The furore over Diane Abbott's reckless tweeting during the past 24 hours has once again thrust the relationship between politics and technology back into the spotlight.
Throughout modern history, innovations in the way that we communicate with each other have had a profound impact on way that politics is carried out. The emergence of the print media, the telegram, radio and television have all revolutionised the way that politicians operate.
Today, the internet and 24 hour news organisations mean they must always stay on message or risk finding themselves embroiled in controversy - as Diane Abbott, like many before her, has so spectacularly demonstrated.
This is in stark contrast to previous eras. In a time before the majority of households owned a television, Labour prime minister Clement Atlee was asked by journalists if he had anything to say to the nation as he returned from a foreign trip. As he stood on the runway his response was a stern "no."
Imagine the reaction if this had come from David Cameron or Tony Blair. Atlee was a pre-eminent figure of the 20th century but the sad fact is that he would not have stood a chance in today's media-centric political environment.
The emergence of social media networks such as Facebook and Twitter have formed the latest chapter in the relationship between politics and technology. Politics became consumerised decades ago but technology has developed this further and helped bring about a deeper personalisation of politics - if only at a surface level.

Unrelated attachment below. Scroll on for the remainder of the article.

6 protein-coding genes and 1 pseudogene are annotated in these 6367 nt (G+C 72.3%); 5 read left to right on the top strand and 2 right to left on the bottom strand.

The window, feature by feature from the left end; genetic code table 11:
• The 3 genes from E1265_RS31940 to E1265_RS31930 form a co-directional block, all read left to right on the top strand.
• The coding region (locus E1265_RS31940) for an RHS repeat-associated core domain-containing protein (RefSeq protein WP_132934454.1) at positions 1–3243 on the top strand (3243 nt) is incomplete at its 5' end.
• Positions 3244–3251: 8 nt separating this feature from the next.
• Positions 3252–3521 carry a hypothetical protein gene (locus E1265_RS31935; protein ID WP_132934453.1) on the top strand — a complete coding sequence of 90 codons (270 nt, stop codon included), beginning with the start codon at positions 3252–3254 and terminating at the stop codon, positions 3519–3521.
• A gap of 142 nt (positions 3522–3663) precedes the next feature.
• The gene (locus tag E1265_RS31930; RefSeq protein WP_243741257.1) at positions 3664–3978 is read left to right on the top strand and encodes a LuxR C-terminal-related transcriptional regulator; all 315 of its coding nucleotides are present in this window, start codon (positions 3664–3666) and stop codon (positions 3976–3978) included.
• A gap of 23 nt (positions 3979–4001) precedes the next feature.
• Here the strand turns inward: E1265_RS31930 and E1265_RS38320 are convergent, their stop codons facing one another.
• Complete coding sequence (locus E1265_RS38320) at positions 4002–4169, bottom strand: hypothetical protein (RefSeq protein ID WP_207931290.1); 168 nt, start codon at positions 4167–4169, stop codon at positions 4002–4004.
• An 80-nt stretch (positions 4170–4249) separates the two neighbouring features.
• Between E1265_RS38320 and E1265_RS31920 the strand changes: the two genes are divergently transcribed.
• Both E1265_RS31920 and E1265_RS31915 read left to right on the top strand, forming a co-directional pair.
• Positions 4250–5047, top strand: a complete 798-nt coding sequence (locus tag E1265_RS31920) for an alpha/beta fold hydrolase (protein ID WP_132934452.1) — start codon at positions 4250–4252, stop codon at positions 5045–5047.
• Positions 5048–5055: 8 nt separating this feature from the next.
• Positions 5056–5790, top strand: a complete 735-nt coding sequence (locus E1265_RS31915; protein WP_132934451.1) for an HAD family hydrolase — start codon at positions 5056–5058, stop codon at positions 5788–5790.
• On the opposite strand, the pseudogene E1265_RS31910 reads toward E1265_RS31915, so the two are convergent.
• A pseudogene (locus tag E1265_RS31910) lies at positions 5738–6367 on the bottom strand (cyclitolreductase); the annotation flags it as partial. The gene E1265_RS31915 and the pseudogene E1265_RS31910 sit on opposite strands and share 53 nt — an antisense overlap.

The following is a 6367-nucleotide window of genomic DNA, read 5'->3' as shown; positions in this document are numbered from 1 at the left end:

If used appropriately politicians can now communicate more directly with their base and disseminate their message more effectively. A good example is Sarah Palin. With over four million combined followers, Palin has been able to use Twitter and particularly Facebook to hone her message, publicise her brand and dominate the headlines.
For all the good it can do, social media is a minefield for both seasoned and aspiring politicians. I've written previously about the pitfalls, especially for future generations. Websites store a wealth of data that could be embarrassing, such as images, people you are friends with and status updates. We've all got embarrassing photos that we'd rather forget (ask George Osborne or Aiden Burley) and these can easily come back to haunt us.
As far as Diane Abbott is concerned, she fell into the trap of becoming too comfortable using social media sites to pursue her own fame. She is no racist and there is no reason to believe she meant any harm or offense by her now infamous tweet.
Abbott is, however, gloriously indiscreet. The only surprise is that it has taken her so long to generate the mess she is now in.